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Not so special PCs

Posted By Scott Martin On June 25, 2008 @ 6:12 am In GMing Advice | 7 Comments

Clem asked about less special PCs in the suggestion pot:

Almost all settings and campaigns seem to assume that pcs are a breed apart. They may start weak but, if they survive, they can eventually become extremely powerful and/or capable. Ok, suppose there are such special people in the world and that they are born with something extra that gives them this superhuman potential. Now suppose that the pcs are not such people. How to make a game where they are, say, peasant conscripts in some noble’s war of revenge for some imagined slight or they are henchmen of an adventuring party with a disturbing habit of using them as cannon fodder and trap springers, or perhaps low powered mages specialized in household spells exciting? And how do you run such a game where the characters are takers, not givers, of orders without turning it into a railroadfest? Finally, what sort of goals can the players have beyond day to day survival that will keep their interest in spite of their knowledge of their limited potential?

Scope

A good way to make this work is by shrinking the scope. People don’t ask random peasants to act like special forces troops- while that’s fun for heroic PCs to play, it doesn’t fit the tone of the world that you’re trying to create. If you were running a campaign of say, the hundred years war, you might spend weeks roleplaying the tedium of forced marches, the friendships that spring up under pressure, the difficulties of keeping fed in a hostile land, camp duties and relationships, etc.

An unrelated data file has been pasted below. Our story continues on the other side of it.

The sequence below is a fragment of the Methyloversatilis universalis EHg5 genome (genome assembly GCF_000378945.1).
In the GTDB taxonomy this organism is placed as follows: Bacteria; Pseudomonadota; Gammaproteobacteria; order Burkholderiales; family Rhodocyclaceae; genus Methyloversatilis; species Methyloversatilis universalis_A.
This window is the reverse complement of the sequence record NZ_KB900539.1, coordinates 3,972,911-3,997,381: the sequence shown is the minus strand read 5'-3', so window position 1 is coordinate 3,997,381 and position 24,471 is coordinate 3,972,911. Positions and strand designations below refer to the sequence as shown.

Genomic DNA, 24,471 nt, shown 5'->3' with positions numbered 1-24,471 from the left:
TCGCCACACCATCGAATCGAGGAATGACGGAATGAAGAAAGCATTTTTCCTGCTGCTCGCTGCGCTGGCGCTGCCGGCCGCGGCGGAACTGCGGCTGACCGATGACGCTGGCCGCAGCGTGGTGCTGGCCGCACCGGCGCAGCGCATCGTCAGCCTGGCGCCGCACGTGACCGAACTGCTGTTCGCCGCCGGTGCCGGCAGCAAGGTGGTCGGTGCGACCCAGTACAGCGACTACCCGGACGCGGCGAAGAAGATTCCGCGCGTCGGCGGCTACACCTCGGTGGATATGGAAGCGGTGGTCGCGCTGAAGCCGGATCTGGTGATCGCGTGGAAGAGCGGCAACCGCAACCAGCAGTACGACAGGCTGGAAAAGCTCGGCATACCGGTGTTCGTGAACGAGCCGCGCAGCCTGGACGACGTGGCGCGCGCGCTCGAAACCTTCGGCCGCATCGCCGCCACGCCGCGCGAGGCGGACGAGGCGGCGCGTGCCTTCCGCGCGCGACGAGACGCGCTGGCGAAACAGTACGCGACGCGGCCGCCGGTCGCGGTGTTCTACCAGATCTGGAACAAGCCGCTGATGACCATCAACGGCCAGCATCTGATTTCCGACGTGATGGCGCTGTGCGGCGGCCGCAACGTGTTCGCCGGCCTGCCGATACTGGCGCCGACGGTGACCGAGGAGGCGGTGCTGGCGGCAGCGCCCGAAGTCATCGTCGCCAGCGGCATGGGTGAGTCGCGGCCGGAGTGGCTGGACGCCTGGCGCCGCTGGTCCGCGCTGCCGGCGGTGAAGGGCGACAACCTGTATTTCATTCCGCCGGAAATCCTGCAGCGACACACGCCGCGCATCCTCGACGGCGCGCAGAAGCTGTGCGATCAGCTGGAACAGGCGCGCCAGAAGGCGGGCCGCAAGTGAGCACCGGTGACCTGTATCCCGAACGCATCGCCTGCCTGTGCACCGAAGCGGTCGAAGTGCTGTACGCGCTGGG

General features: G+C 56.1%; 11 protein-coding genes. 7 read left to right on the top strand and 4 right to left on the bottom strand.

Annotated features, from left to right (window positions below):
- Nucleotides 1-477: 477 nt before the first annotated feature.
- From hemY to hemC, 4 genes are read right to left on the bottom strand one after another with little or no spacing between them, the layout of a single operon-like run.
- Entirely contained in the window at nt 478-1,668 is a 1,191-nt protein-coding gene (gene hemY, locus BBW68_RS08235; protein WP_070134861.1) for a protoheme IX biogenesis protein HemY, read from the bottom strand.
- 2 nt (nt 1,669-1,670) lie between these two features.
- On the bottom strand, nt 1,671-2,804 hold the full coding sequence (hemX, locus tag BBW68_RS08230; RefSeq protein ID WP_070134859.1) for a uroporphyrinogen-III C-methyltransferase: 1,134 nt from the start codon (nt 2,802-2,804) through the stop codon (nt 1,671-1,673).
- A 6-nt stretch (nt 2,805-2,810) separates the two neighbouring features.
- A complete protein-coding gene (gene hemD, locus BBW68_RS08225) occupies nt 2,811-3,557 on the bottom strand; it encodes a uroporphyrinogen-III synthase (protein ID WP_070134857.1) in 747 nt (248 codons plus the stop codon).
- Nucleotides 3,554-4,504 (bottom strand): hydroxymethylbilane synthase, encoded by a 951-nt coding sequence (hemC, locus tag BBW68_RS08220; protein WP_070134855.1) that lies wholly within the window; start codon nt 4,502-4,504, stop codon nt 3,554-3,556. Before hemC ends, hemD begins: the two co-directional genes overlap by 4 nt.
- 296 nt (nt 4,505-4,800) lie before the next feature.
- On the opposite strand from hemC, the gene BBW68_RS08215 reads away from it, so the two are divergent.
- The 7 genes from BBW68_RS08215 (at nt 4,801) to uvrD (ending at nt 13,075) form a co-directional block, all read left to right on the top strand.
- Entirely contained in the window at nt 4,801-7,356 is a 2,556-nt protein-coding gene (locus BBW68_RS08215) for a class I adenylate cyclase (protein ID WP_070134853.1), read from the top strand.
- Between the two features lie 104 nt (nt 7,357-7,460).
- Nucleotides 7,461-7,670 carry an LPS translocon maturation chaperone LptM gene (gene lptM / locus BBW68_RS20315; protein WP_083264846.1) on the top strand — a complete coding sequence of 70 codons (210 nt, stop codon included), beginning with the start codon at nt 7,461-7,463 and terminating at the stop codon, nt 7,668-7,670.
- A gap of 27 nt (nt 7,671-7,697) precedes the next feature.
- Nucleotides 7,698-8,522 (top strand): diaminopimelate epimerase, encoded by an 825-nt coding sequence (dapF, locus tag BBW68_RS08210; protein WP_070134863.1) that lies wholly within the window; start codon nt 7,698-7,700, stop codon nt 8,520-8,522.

Kobolds kidnapping your sister sounds like a cliched opening for a D&D campaign, but kobolds are a difficult adversary for apprentices or first level NPC-classed heroes. For such characters a dozen kobolds aren’t critters you slaughter casually and just swig a healing potion. They are a foe that will take planning, cunning, and luck for a few untrained people to beat.

Goals

By picking good goals, you can make any power level interesting. Spend time during character generation to generate PCs with complex relationships. Take advantage of their lack of power and embed them in their location. (They won’t move around as much.) Jealous lovers and cruel guild masters are difficult opponents for anyone under their thumb to oppose. Make the plots personal. Whether you’re level one or twenty, a rival who spits on you will spark passion, even if he’s just another scribe in the copy room and you’re only competing to become the Duke’s seneschal.

A good relationship map of the characters and recurring NPCs can help you brainstorm the new night’s adventure. A mysterious threatening note, your character’s son or daughter caught with their pants down, or the guild master trying to give your hard earned spot to his idiot son can make for a solid plot that doesn’t require tactical nukes to solve.

Setting

Another solution is to pick a familiar setting, like a modern day campaign. Players should have a good idea about how ordinary people can have outsized effects without powers. Playing mortals in the World of Darkness, you could run a completely mundane game- the characters could be ordinary cops inspired by your group’s love of The Wire or Law and Order. Even without magical powers, ordinary police can use their influence for public good or self aggrandizement.